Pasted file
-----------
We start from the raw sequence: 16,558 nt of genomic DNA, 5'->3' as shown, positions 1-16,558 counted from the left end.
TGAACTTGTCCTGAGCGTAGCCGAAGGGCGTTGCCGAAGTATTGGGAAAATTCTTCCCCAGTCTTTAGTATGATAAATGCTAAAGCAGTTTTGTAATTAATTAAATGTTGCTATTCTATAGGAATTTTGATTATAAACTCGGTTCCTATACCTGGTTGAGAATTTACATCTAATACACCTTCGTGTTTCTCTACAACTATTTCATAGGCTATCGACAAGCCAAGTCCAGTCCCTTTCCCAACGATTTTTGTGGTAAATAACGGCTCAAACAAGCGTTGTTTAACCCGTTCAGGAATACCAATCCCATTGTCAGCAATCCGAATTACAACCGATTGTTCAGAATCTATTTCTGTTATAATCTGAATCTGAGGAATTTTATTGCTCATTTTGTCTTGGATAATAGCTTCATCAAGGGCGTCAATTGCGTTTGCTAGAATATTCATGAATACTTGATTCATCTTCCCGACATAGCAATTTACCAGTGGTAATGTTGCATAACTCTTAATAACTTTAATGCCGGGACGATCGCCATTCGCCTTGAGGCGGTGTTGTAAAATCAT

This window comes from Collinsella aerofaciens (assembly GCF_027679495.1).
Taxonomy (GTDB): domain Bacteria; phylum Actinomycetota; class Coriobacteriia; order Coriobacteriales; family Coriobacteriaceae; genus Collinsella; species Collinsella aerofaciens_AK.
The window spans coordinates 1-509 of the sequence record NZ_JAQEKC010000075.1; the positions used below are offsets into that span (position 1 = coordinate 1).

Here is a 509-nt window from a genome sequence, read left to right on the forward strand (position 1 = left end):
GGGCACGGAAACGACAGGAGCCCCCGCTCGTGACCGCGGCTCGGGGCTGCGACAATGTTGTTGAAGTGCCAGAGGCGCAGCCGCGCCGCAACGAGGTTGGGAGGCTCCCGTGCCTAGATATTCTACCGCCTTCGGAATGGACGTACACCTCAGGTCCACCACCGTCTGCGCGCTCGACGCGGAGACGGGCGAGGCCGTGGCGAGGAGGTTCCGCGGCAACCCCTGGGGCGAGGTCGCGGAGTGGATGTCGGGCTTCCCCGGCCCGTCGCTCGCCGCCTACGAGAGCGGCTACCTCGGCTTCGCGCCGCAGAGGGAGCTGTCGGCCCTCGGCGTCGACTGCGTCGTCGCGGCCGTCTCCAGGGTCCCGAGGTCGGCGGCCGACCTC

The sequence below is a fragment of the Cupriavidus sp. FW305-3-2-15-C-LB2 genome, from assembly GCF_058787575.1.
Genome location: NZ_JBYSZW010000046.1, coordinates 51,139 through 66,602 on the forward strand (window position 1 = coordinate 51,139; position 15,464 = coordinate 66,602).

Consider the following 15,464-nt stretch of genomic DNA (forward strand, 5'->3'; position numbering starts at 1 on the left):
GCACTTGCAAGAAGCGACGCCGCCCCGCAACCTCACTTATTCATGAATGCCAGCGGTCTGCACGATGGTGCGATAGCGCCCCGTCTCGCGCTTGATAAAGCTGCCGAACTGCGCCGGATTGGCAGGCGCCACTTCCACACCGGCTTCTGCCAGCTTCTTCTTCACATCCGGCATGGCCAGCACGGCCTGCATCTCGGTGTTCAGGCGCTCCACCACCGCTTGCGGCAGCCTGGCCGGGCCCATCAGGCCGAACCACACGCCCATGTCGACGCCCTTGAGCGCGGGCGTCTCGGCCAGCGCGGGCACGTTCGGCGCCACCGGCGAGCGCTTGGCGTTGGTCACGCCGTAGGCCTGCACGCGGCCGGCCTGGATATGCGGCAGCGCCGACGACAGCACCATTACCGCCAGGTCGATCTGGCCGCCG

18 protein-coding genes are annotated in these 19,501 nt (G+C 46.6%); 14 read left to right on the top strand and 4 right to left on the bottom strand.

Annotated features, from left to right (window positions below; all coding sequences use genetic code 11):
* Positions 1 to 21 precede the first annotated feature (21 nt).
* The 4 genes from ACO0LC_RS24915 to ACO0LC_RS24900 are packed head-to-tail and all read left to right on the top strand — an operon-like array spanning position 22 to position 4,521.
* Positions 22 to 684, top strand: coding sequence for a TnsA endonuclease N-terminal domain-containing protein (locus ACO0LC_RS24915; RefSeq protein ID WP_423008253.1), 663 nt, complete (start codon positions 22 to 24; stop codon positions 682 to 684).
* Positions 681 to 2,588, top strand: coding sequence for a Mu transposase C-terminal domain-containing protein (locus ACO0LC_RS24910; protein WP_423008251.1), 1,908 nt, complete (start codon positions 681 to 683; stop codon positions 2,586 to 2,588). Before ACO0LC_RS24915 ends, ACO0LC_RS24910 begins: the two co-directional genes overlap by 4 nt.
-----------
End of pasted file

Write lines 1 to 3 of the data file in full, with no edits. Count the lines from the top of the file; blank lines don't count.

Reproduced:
We start from the raw sequence: 16,558 nt of genomic DNA, 5'->3' as shown, positions 1-16,558 counted from the left end.
TGAACTTGTCCTGAGCGTAGCCGAAGGGCGTTGCCGAAGTATTGGGAAAATTCTTCCCCAGTCTTTAGTATGATAAATGCTAAAGCAGTTTTGTAATTAATTAAATGTTGCTATTCTATAGGAATTTTGATTATAAACTCGGTTCCTATACCTGGTTGAGAATTTACATCTAATACACCTTCGTGTTTCTCTACAACTATTTCATAGGCTATCGACAAGCCAAGTCCAGTCCCTTTCCCAACGATTTTTGTGGTAAATAACGGCTCAAACAAGCGTTGTTTAACCCGTTCAGGAATACCAATCCCATTGTCAGCAATCCGAATTACAACCGATTGTTCAGAATCTATTTCTGTTATAATCTGAATCTGAGGAATTTTATTGCTCATTTTGTCTTGGATAATAGCTTCATCAAGGGCGTCAATTGCGTTTGCTAGAATATTCATGAATACTTGATTCATCTTCCCGACATAGCAATTTACCAGTGGTAATGTTGCATAACTCTTAATAACTTTAATGCCGGGACGATCGCCATTCGCCTTGAGGCGGTGTTGTAAAATCAT

This window comes from Collinsella aerofaciens (assembly GCF_027679495.1).